Equivoque:

Black gold is the colloquial term for oil. It may also refer to Mr. Gold’s dark and disturbing nature.

Elevate your diction:

Aleph is the first letter of the Hebrew alphabet. I believe this alludes to the game-changing initiative cooked up by Gold to shape the world his own way.

 

A pretty decent start!! I give this book 8 points out of 11 (72.7%) on the maple leaf from the Canadian flag.

Canada flag

 

 

“” (6 pages)

 

Story & Letters by: Ed Brisson

Art by: Marcus To

Colours by: Rosemary Cheetham

 

To commemorate the Canadian’s new prominence on the comic scene, a second serving is offered. File this one under ‘secret’ since it’s a forgotten tale.

An oil rig is drilling into the Beaufort Sea. The operation ends when it makes impact with something impenetrable. Not really!! The rig is shaken and aquatic dwellers ascend.

Mayday is dispatched. One of the crew spots the intruders. Three hours later, Captain Canuck arrives on a skiff. Emergency response epically failed. Now, here’s where I’ll express my confusion. This is a bearded man. I don’t know if it’s the original (Tom Evans) or the inheritor (Darren Oak). The setting is 1982 but I never read any of the books L Readers, educate me!!

CC bemoans the major delay. He ponders about technology at his disposal that has yet to pass. As he assesses the chaos, he assumes it to be the work of bio-terrorists. He spots a running figure. One of the crew fires at him not knowing that it isn’t an aquatic assailant. The crewman is the lone survivor. He has no clue whether there are others since the creatures threw the men overboard.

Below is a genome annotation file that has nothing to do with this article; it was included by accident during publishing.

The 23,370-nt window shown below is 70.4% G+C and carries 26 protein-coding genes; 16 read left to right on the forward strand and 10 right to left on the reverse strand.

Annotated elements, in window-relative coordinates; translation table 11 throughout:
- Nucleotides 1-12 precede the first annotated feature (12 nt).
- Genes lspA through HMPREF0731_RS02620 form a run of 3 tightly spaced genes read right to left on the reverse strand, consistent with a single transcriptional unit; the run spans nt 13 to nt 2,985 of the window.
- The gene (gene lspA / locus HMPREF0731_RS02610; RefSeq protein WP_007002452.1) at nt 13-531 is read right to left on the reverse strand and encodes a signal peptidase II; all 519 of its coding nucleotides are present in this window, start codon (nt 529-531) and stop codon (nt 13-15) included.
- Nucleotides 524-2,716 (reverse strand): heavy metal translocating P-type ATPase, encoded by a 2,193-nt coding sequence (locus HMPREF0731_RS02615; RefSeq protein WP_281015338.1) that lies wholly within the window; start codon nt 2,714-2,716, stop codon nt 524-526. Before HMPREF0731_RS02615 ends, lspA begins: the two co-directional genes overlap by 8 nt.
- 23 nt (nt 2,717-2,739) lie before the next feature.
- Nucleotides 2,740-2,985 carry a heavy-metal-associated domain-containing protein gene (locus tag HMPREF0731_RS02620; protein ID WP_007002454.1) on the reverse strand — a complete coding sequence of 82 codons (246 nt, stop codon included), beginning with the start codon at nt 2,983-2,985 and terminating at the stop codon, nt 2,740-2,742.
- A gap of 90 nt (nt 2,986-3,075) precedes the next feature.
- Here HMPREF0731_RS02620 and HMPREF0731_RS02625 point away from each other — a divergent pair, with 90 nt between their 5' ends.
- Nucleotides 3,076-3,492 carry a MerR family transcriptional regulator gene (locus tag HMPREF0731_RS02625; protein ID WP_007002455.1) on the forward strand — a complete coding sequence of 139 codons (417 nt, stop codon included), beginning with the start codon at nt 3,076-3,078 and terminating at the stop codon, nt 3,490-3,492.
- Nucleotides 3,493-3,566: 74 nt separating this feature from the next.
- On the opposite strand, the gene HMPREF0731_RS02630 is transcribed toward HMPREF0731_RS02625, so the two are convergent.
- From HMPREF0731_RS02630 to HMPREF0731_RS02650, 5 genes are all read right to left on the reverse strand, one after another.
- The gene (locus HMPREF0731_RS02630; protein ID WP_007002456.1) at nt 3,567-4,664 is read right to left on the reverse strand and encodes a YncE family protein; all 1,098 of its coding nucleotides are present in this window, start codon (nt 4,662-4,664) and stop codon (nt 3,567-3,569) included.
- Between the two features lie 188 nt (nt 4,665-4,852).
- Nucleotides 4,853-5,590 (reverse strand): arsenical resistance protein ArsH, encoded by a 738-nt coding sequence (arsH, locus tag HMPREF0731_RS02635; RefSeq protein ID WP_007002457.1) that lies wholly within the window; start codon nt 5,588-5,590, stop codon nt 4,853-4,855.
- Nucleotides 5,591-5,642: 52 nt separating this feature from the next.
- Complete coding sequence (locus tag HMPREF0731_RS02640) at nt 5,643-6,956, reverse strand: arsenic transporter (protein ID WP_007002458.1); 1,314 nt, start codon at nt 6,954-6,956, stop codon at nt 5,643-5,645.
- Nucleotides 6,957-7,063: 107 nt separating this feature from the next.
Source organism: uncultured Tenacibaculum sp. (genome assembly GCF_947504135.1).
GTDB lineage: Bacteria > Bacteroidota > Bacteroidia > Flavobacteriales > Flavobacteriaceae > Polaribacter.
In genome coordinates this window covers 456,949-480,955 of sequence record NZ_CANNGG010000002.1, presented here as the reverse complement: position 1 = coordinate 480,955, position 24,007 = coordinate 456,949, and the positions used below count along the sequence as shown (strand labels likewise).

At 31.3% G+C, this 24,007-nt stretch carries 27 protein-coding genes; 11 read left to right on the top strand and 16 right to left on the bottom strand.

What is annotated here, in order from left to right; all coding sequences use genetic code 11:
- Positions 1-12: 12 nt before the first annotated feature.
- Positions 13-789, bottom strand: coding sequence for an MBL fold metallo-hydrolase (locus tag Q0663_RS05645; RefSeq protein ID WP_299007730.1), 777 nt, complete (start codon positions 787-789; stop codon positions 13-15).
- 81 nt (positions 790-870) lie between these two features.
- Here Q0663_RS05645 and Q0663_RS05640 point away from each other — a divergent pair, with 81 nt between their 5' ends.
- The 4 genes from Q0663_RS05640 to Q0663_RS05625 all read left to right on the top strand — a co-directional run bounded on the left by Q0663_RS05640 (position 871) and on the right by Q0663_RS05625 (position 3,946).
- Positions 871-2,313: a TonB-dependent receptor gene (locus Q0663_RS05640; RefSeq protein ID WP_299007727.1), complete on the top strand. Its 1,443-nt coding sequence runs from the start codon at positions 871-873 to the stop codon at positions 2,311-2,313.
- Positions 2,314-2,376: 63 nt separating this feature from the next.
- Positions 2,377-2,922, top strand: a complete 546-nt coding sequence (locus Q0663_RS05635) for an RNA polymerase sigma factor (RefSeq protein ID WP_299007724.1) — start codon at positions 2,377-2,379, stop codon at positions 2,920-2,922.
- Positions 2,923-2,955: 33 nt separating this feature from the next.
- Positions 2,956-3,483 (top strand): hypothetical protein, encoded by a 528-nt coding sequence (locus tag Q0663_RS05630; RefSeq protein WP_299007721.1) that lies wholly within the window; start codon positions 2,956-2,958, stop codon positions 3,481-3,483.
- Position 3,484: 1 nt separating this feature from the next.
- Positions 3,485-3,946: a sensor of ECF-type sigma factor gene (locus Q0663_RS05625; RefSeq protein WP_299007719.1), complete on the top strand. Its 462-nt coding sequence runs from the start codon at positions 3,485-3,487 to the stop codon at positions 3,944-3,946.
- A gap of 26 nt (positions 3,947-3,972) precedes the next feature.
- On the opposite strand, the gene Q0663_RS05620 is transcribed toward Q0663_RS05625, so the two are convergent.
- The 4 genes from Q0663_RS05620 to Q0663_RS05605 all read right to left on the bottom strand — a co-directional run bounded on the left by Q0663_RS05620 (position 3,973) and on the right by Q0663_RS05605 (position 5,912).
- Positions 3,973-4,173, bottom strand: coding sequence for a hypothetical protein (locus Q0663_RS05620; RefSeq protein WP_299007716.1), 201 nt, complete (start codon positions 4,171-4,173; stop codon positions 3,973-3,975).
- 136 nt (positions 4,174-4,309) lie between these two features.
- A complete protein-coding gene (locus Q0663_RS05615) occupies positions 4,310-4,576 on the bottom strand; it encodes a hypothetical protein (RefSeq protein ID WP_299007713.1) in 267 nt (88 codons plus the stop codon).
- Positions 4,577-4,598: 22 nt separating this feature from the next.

Cap places the shaken man in an escape pod. Panic begins to set in. Cap insists that the man depart. Three deep-sea menaces stand behind the captain.

 

 

I always find it fascinating when any one person can accomplish two diverse tasks with great capability. That applies to Ed Brisson who pens, and appropriately adds the words to this untold tale. A shorter story has its pros and cons. Everything is brief and concise as it should be for the amount of pages. The danger is presented, the hero is on his way, suspense reverberates with more to come. I enjoyed this snippet much more due to the condensing of elements.

Marcus To’s pencils and inks are full-bodied. He excels at the characters and the various behind-the-scenes components. Captain Canuck looks imposingly heroic as he stands tall on the skiff. The creatures from the depths convey malevolence.

Rosemary Cheetham beautifully captures Mr. To’s sketches. The darker tones match the story.

This case file left me more curious. Again, is this Tom Evans but aged? Is he from the future of 1993 sent back eleven years?? I want more!!

I give this tidbit 10 points out of 11 (90.9%) on the maple leaf from the Canadian flag.

Captain Canuck new slick design

Check out this super-cool link:

http://www.captaincanuck.com/locations/

[This is a brief history of the original comic] [The URL is misidentified]

 

Captain Canuck original logo